Iran shuts nuclear facilities and cancels inspections amid fears of Israeli attack

by James Crisp at

Iran closed down its nuclear facilities amid fears of an Israeli attack, the United Nations has revealed.

Inspectors were blocked from the sites on Sunday, Rafael Grossi, the UN’s International Atomic Energy Agency chief, said.

The shutdown came as Israel’s war cabinet was locked in talks over how to respond to Iran’s first direct attack on its territory.

Experts have warned Iran is on the “threshold” of becoming a nuclear power and could build a bomb in six months to a year. Uranium enrichment is accelerating as the regime faces calls to create a deterrent.

There is limited evidence the Islamic Republic wants to create a nuclear bomb, and Israel is not understood to be preparing an imminent attack on nuclear facilities.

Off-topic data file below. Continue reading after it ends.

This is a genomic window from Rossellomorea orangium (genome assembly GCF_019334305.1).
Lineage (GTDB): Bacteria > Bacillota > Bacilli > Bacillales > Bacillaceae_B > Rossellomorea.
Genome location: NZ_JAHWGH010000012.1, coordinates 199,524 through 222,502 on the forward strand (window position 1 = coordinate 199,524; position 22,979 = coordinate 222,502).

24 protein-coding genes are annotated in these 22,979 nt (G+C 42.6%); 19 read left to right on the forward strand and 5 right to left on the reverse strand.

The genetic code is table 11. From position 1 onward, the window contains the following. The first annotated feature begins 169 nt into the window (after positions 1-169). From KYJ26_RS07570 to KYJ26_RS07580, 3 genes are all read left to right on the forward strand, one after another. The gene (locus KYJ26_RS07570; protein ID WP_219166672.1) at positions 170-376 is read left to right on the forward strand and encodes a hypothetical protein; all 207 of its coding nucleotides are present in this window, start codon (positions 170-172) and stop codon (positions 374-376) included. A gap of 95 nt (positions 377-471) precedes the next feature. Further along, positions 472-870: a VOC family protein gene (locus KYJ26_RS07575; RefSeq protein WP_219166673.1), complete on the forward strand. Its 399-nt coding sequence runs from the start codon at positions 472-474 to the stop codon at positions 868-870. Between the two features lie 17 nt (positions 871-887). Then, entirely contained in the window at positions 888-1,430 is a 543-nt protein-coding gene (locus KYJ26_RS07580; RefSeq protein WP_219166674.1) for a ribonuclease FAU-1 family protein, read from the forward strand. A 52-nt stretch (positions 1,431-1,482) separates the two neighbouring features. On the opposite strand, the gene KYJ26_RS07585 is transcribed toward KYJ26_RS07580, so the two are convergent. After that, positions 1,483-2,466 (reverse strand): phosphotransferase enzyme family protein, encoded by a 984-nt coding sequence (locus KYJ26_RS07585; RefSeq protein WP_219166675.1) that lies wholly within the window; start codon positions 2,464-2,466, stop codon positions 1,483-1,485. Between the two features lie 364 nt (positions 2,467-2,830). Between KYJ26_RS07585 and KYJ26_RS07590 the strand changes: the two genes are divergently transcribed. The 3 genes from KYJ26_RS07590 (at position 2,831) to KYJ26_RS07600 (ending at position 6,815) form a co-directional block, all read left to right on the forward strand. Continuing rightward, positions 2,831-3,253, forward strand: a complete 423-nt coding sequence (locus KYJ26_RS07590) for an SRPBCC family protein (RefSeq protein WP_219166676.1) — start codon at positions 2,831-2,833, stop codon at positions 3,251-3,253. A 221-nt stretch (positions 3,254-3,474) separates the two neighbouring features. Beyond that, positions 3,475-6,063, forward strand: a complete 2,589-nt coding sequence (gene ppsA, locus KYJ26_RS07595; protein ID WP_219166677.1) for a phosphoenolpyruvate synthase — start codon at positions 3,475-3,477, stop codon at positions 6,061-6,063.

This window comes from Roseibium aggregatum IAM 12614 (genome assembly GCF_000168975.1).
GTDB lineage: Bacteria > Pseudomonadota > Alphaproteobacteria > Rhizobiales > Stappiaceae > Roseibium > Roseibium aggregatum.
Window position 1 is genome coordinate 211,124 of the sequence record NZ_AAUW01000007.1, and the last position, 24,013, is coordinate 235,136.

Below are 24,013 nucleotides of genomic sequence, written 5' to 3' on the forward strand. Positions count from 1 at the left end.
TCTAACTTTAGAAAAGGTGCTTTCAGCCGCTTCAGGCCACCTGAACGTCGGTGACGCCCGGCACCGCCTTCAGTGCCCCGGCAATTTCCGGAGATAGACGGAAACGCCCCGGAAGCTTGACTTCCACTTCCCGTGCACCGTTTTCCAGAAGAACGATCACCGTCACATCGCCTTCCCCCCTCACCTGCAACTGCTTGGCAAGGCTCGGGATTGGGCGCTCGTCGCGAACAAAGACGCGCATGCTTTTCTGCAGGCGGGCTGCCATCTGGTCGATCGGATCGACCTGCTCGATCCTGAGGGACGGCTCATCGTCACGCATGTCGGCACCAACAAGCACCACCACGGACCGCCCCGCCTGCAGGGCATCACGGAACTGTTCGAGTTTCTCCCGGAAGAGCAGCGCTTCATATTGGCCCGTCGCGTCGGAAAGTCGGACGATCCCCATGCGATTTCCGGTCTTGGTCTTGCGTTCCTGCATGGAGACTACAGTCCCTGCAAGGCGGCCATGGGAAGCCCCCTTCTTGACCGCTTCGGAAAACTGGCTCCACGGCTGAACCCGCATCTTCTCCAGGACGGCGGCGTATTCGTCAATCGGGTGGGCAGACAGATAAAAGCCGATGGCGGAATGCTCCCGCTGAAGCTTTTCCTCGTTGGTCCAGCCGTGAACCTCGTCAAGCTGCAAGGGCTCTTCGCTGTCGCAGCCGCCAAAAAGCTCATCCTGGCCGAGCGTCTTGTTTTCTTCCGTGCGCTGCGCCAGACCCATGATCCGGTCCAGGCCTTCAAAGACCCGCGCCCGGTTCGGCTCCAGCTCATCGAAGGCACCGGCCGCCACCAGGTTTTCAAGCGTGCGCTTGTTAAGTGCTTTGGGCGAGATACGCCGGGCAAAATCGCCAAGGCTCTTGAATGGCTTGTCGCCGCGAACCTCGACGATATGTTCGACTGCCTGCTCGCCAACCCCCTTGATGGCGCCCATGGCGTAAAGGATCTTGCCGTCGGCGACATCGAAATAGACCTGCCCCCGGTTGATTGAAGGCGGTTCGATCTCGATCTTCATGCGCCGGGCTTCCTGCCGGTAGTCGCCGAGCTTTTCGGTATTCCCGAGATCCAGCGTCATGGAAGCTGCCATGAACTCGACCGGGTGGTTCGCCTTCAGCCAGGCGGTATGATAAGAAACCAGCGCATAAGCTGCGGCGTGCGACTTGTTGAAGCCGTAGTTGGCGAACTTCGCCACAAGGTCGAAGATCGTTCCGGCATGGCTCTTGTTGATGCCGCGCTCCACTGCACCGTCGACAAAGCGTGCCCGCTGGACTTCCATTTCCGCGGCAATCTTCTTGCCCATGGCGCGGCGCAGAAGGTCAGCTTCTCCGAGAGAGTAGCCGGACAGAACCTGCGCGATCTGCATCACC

But Mr Grossi said UN inspectors in Iran “were informed by the Iranian government that… all the nuclear facilities we are inspecting every day would remain closed on security considerations” following the Iranian strikes.

He added that the facilities reopened on Monday but the inspectors would not be coming back there until some time on Tuesday.

The UN inspections are a legacy of the now defunct Iran nuclear deal, which exchanged sanctions relief for curbs and monitoring of the nuclear programme to prevent Tehran getting the bomb.

Inspectors this year found Iran was scaling up production of nuclear fuel approaching weapons grade uranium.

They also found newly installed equipment, ever faster speeds of uranium enrichment, and a planned expansion to double output.

The country’s Atomic Energy Organisation also used the term “deterrence” in relation to its nuclear programme earlier this year.